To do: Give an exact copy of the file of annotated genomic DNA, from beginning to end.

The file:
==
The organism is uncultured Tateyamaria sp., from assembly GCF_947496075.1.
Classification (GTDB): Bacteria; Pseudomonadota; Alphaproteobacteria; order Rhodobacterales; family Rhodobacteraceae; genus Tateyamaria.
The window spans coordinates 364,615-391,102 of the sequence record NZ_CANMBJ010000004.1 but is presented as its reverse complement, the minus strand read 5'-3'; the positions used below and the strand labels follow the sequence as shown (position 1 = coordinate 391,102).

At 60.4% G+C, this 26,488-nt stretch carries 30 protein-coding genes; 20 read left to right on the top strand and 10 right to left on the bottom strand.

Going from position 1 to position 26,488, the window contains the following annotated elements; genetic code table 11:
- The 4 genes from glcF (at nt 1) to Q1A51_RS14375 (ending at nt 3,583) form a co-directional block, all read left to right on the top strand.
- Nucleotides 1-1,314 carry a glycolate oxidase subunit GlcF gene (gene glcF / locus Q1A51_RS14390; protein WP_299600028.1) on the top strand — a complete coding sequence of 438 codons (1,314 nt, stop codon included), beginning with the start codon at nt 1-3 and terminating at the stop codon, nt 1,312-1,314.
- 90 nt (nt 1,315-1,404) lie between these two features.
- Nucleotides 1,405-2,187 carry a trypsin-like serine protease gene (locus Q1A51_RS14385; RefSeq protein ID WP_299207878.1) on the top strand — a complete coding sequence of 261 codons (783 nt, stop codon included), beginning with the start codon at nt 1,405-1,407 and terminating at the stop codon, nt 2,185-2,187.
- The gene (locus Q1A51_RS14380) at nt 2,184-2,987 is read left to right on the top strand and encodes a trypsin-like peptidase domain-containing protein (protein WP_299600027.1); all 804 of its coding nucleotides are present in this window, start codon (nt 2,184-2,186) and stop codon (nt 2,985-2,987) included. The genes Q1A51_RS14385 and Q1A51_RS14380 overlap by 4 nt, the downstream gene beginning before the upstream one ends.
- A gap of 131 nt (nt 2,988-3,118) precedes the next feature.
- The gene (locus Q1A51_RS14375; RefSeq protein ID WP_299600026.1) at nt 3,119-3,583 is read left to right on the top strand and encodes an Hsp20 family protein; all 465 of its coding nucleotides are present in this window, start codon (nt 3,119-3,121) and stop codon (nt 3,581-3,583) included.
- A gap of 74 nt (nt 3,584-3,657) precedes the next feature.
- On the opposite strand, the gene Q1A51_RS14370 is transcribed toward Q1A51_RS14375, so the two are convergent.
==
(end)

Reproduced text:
The organism is uncultured Tateyamaria sp., from assembly GCF_947496075.1.
Classification (GTDB): Bacteria; Pseudomonadota; Alphaproteobacteria; order Rhodobacterales; family Rhodobacteraceae; genus Tateyamaria.
The window spans coordinates 364,615-391,102 of the sequence record NZ_CANMBJ010000004.1 but is presented as its reverse complement, the minus strand read 5'-3'; the positions used below and the strand labels follow the sequence as shown (position 1 = coordinate 391,102).

At 60.4% G+C, this 26,488-nt stretch carries 30 protein-coding genes; 20 read left to right on the top strand and 10 right to left on the bottom strand.

Going from position 1 to position 26,488, the window contains the following annotated elements; genetic code table 11:
- The 4 genes from glcF (at nt 1) to Q1A51_RS14375 (ending at nt 3,583) form a co-directional block, all read left to right on the top strand.
- Nucleotides 1-1,314 carry a glycolate oxidase subunit GlcF gene (gene glcF / locus Q1A51_RS14390; protein WP_299600028.1) on the top strand — a complete coding sequence of 438 codons (1,314 nt, stop codon included), beginning with the start codon at nt 1-3 and terminating at the stop codon, nt 1,312-1,314.
- 90 nt (nt 1,315-1,404) lie between these two features.
- Nucleotides 1,405-2,187 carry a trypsin-like serine protease gene (locus Q1A51_RS14385; RefSeq protein ID WP_299207878.1) on the top strand — a complete coding sequence of 261 codons (783 nt, stop codon included), beginning with the start codon at nt 1,405-1,407 and terminating at the stop codon, nt 2,185-2,187.
- The gene (locus Q1A51_RS14380) at nt 2,184-2,987 is read left to right on the top strand and encodes a trypsin-like peptidase domain-containing protein (protein WP_299600027.1); all 804 of its coding nucleotides are present in this window, start codon (nt 2,184-2,186) and stop codon (nt 2,985-2,987) included. The genes Q1A51_RS14385 and Q1A51_RS14380 overlap by 4 nt, the downstream gene beginning before the upstream one ends.
- A gap of 131 nt (nt 2,988-3,118) precedes the next feature.
- The gene (locus Q1A51_RS14375; RefSeq protein ID WP_299600026.1) at nt 3,119-3,583 is read left to right on the top strand and encodes an Hsp20 family protein; all 465 of its coding nucleotides are present in this window, start codon (nt 3,119-3,121) and stop codon (nt 3,581-3,583) included.
- A gap of 74 nt (nt 3,584-3,657) precedes the next feature.
- On the opposite strand, the gene Q1A51_RS14370 is transcribed toward Q1A51_RS14375, so the two are convergent.